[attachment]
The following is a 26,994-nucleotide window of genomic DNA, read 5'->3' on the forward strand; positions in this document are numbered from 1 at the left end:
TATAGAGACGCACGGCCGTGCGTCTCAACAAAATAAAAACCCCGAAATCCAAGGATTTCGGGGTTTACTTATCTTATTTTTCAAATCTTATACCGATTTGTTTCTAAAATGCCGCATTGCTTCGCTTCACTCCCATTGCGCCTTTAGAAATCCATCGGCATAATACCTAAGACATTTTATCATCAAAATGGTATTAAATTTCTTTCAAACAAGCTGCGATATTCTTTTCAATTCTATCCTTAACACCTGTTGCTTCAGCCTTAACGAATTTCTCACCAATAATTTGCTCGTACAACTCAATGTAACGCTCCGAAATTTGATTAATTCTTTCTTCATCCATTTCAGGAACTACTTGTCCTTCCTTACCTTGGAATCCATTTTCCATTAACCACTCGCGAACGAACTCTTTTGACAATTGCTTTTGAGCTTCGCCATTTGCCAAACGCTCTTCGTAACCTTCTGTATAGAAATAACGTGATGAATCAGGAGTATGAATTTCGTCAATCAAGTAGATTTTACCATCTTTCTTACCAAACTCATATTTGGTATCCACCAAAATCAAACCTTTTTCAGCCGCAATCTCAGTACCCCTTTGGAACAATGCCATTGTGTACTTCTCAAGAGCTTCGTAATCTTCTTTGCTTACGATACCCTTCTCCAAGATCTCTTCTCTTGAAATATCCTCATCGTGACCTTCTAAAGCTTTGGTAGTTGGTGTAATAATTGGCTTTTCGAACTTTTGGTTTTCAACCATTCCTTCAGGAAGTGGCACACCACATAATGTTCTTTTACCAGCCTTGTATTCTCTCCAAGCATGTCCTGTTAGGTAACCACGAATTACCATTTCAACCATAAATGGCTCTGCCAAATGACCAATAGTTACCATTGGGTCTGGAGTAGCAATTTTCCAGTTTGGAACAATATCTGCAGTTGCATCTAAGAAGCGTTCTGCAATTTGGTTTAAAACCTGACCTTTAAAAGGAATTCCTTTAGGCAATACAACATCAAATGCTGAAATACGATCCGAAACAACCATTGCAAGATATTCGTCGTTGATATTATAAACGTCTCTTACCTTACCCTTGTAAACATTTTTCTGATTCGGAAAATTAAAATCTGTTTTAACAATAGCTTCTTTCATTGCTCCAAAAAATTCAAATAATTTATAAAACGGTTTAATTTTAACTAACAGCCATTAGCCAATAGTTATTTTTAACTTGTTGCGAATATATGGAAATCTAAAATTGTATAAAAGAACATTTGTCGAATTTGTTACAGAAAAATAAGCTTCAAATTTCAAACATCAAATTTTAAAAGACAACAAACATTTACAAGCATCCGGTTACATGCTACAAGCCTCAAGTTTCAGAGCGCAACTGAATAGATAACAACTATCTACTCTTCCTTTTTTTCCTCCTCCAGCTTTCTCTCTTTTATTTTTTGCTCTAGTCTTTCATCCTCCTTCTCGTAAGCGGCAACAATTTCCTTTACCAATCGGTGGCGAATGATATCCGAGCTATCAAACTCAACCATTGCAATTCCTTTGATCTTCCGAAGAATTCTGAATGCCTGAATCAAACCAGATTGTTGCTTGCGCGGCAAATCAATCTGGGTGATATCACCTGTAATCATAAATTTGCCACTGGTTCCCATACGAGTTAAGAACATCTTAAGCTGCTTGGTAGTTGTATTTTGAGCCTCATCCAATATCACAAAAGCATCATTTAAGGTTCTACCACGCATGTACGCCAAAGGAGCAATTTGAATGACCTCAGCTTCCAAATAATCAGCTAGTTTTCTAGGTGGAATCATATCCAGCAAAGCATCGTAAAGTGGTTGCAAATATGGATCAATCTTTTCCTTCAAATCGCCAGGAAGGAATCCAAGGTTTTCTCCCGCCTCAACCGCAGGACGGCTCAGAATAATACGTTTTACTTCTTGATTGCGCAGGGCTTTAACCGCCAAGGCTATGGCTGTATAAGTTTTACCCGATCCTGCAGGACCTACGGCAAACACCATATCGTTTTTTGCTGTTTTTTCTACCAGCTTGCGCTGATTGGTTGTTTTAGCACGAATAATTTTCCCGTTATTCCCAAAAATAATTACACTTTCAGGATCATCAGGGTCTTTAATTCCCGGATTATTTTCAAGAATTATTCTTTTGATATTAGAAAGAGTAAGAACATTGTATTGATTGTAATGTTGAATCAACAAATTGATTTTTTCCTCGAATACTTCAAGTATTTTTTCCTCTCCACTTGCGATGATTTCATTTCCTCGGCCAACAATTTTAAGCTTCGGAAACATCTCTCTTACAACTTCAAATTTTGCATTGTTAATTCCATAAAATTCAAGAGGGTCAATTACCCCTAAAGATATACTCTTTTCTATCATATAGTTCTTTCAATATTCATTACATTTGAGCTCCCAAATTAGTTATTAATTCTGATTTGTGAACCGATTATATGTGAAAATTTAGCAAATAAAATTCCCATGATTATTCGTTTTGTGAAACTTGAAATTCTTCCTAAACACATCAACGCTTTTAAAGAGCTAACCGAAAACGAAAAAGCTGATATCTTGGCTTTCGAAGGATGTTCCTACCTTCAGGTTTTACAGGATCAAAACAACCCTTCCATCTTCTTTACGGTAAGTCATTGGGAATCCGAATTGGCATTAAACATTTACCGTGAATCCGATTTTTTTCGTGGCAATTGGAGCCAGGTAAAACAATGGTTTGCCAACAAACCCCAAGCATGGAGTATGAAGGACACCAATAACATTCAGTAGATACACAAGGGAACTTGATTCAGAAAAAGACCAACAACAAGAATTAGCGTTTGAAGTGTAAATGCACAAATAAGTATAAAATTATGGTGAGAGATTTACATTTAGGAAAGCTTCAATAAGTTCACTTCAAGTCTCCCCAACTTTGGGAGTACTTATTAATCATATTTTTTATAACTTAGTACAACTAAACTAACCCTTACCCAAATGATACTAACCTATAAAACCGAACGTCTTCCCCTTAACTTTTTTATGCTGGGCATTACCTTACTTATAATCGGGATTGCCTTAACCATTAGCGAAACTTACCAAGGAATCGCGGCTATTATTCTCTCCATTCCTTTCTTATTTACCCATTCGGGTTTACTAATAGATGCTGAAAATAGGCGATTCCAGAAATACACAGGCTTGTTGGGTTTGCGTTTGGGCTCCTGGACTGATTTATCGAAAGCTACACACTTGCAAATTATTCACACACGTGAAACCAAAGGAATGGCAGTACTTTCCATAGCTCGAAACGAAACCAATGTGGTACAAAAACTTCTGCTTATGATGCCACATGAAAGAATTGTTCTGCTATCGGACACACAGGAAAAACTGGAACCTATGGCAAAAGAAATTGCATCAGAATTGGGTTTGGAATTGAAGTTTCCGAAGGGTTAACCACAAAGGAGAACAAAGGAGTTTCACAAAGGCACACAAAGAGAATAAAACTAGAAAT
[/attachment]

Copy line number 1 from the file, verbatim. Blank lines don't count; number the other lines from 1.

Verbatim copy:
The following is a 26,994-nucleotide window of genomic DNA, read 5'->3' on the forward strand; positions in this document are numbered from 1 at the left end: